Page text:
Who Is In Charge Here?

(People's Daily)  Who Is In Charge Over Those Harmful/Annoying SMS?  By Lou Huojun (娄和军)  September 6, 2007

[In translation]

Ring ring ...

On September 5 morning, I was busy working when the mobile telephone rang.  I picked it up and I read: "Our company is experienced in compiling academic records on your behalf, obtaining high-interest loans quickly ..."

Ring ring ...

There it rang again and my thoughts were interrupted once more:  "Expert private tutoring that will raise 20 to 60 points on the average ...

From "obtaining fake documents" to "winning the grand prize," from "hot-selling apartments" to "discount airline tickets," the junk SMS arrived one after another to my annoyance until I decided to get down to the bottom of the problem.

At 10:45, I dialed the China Unicom customer service line.

"Ignore them.  Do not reply."  After listening to my story, the service worker made that "recommendation" to me.

"Does your company have any process to stop junk SMS mail?"

 "Our company can block a service provider from sending out bulk mail.  But if the SMS was sent in a group from a mobile telephone, then this is a private matter and we have no right to block it."

I learned that Tianjin Mobile has invested in a restructuring of their network so that any Mobile number sending more than 100 SMS per hour per number will be blocked.  The system can also automatically determine whether something is junk and subsequently restrict the ability of that number to send SMS.

"Does Beijing Unicom have similar procedures to intercept junk SMS?"

"I have not received such a notice," said the service worker.

She suggested that if junk SMS was affecting my productivity, "you can call 110."

At 11:00, I called 110.

"You can file a complaint about any SMS related to illegal activities, such as providing fake documents, selling stolen vehicles, pornography, drug dealing, etc.  We are unable to handle apartment sales, discount airline tickets and other SMS advertisements," said the police comrade.

I reported two mobile telephone numbers that were offering fake documentation.

"We will forward the information to the relevant department.  If verified, we will shut down those telephone numbers.  Presently, there is no real-name registration system for mobile telephones, so it is hard to track down the individuals.  Some of these people will just change the number and continue to send.  You should check with other departments about the junk SMS advertisements," said the police officer.

At 11:16, I called the Beijing Industry and Commerce Administration's complaint hotline 12315.

"Did they take money out from your mobile phone account?" The service worker asked me.


"Since there was no transaction, it is beyond our jurisdiction.  If the SMS are about illegal activities or pornography, you may complain to the public security departments."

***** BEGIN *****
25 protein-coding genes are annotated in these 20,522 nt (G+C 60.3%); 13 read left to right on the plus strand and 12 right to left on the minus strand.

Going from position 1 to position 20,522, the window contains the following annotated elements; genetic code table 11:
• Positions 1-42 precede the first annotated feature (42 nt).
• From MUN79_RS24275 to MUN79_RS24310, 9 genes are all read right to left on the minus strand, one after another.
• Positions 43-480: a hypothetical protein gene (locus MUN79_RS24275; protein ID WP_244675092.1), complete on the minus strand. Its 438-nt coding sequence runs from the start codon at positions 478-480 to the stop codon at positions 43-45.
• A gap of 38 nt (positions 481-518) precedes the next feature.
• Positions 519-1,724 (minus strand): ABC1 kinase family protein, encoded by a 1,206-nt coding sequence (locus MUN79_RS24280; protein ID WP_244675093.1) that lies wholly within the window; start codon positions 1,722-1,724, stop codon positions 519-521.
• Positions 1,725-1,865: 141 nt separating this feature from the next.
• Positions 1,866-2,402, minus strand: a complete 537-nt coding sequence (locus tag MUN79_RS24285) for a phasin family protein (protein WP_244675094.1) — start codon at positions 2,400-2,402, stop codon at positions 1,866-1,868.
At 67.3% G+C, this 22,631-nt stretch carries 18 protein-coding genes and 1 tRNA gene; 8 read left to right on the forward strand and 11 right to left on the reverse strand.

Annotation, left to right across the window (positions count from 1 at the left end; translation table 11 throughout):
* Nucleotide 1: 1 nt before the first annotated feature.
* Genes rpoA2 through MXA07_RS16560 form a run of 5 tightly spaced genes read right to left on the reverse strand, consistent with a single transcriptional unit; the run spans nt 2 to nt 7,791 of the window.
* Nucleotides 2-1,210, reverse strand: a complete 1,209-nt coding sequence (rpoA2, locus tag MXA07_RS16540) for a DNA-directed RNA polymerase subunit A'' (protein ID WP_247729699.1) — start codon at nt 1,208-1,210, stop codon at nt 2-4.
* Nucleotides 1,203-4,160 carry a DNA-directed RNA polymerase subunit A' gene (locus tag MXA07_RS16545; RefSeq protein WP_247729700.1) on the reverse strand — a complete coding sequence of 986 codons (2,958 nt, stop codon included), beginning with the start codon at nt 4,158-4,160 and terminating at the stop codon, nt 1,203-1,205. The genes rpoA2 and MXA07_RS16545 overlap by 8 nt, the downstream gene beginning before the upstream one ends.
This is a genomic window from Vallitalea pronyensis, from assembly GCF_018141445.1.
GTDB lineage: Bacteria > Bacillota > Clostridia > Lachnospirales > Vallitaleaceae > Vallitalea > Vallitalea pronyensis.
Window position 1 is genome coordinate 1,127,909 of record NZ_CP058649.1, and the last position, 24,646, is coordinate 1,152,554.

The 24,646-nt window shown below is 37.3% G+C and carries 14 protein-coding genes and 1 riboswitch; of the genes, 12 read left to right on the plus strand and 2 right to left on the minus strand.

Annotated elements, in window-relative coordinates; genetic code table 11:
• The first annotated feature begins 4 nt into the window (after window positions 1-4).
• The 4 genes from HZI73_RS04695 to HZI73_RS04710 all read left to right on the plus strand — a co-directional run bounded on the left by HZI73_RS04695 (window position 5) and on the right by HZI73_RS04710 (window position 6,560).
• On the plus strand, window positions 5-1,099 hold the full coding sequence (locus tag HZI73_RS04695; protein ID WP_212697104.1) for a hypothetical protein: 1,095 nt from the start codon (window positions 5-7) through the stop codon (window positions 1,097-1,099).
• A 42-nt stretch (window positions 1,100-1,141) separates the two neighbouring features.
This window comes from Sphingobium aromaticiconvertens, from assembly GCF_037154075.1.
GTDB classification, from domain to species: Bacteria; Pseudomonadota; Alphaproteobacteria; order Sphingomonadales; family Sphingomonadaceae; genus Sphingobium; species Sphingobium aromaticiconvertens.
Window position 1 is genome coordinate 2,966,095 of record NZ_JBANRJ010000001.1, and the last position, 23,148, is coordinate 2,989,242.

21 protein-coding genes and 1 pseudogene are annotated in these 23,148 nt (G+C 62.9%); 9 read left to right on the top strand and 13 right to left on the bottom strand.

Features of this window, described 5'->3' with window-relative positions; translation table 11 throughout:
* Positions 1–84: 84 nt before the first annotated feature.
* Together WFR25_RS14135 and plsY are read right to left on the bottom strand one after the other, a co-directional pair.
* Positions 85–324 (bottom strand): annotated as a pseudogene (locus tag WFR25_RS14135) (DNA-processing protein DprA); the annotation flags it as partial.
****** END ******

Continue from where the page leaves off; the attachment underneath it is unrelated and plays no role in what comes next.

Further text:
"Are mass SMS campaigns supervised by the Ministry of Industry and Commerce?"  I asked.

"We accept complaints about harmful advertisements on television and in newspapers.  But there is no relevant law with respect to sales and marketing by SMS.  Therefore, we really cannot handle such cases."  She recommended that I check with the Ministry of Information Industry and she provided me with a telephone number.

At 2:00pm, I dialed the Beijing City Telecommunication Administration's complaint hotline number 68212300.

"It is not easy to control SMS of a commercial nature," said a female worker.

"Why is it not easy to control?"

"It is hard for the service provider to inspect the messages one by one."  But she said that when a telephone number sends a mass mailing greater than a certain threshold, the relevant procedures will take effect."

Specifically, which department is doing that?  What are the standards?"

"I am not sure."

She recommended that I consult China Mobile or China Unicom for assistance.

At 2:15, I decided to call the Consumers' Association.  I called the Beijing Consumers' Association's hotline number 96315 repeatedly until 3:00pm, but I kept getting the recorded message "We are busy."  I called the China Consumers' Association complaint number 63281315.  A worker said that junk SMS comes is the responsibility of the Ministry of Information Industry's Telecommunication Users Complaint Center, and provided me with a telephone number.

At past 3:00pm, I called the Ministry of Information Industry's Telecommunication Users Complaint Center number 12300.

"You can call the Internet Society of China complaint center at 12321," said a worker.

"But the Society is not a government department.  Can they deal with it?"

"This is a nationwide number.  Everybody calls that number."

So I called that number until 5:00pm.  But the voice message was always: "Nobody is available to take your call at this time."

Before I left work, I called the China Mobile customer service hotline.

"You can forward the junk SMS to 10086999 to complain," said the service worker.  Once the company's relevant department verified the information, the mobile telephone numbers from which the mass junk SMS came will be placed under restriction.  But this is only limited to China Mobile numbers.  If the junk SMS came from China Unicom, then you better ask China Unicom."

I spent quite an amount of money on the telephone charges today for this project and this is where I ended up!

So who is in charge of the junk SMS?